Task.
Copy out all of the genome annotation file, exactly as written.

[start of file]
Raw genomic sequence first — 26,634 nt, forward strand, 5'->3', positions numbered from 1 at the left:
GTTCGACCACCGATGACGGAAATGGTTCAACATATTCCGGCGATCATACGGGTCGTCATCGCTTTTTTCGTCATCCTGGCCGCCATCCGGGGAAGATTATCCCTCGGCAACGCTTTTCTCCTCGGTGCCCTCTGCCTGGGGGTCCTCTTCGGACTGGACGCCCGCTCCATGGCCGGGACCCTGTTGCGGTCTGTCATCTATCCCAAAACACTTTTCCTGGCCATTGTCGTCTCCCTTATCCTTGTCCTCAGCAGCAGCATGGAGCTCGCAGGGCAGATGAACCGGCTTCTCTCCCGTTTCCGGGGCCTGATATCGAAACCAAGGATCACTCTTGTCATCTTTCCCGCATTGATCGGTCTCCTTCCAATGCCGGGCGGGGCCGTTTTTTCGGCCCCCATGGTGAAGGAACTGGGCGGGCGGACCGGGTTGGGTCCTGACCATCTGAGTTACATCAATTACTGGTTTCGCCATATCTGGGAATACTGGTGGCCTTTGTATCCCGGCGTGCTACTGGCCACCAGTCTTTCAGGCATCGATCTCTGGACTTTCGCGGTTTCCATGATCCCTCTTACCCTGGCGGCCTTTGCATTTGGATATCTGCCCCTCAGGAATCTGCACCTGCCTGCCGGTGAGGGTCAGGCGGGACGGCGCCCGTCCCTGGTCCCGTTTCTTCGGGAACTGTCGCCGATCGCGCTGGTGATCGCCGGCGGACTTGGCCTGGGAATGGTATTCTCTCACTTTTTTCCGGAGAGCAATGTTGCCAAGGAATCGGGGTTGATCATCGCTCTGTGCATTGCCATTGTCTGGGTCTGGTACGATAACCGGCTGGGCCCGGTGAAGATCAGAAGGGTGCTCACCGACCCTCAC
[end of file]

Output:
Raw genomic sequence first — 26,634 nt, forward strand, 5'->3', positions numbered from 1 at the left:
GTTCGACCACCGATGACGGAAATGGTTCAACATATTCCGGCGATCATACGGGTCGTCATCGCTTTTTTCGTCATCCTGGCCGCCATCCGGGGAAGATTATCCCTCGGCAACGCTTTTCTCCTCGGTGCCCTCTGCCTGGGGGTCCTCTTCGGACTGGACGCCCGCTCCATGGCCGGGACCCTGTTGCGGTCTGTCATCTATCCCAAAACACTTTTCCTGGCCATTGTCGTCTCCCTTATCCTTGTCCTCAGCAGCAGCATGGAGCTCGCAGGGCAGATGAACCGGCTTCTCTCCCGTTTCCGGGGCCTGATATCGAAACCAAGGATCACTCTTGTCATCTTTCCCGCATTGATCGGTCTCCTTCCAATGCCGGGCGGGGCCGTTTTTTCGGCCCCCATGGTGAAGGAACTGGGCGGGCGGACCGGGTTGGGTCCTGACCATCTGAGTTACATCAATTACTGGTTTCGCCATATCTGGGAATACTGGTGGCCTTTGTATCCCGGCGTGCTACTGGCCACCAGTCTTTCAGGCATCGATCTCTGGACTTTCGCGGTTTCCATGATCCCTCTTACCCTGGCGGCCTTTGCATTTGGATATCTGCCCCTCAGGAATCTGCACCTGCCTGCCGGTGAGGGTCAGGCGGGACGGCGCCCGTCCCTGGTCCCGTTTCTTCGGGAACTGTCGCCGATCGCGCTGGTGATCGCCGGCGGACTTGGCCTGGGAATGGTATTCTCTCACTTTTTTCCGGAGAGCAATGTTGCCAAGGAATCGGGGTTGATCATCGCTCTGTGCATTGCCATTGTCTGGGTCTGGTACGATAACCGGCTGGGCCCGGTGAAGATCAGAAGGGTGCTCACCGACCCTCAC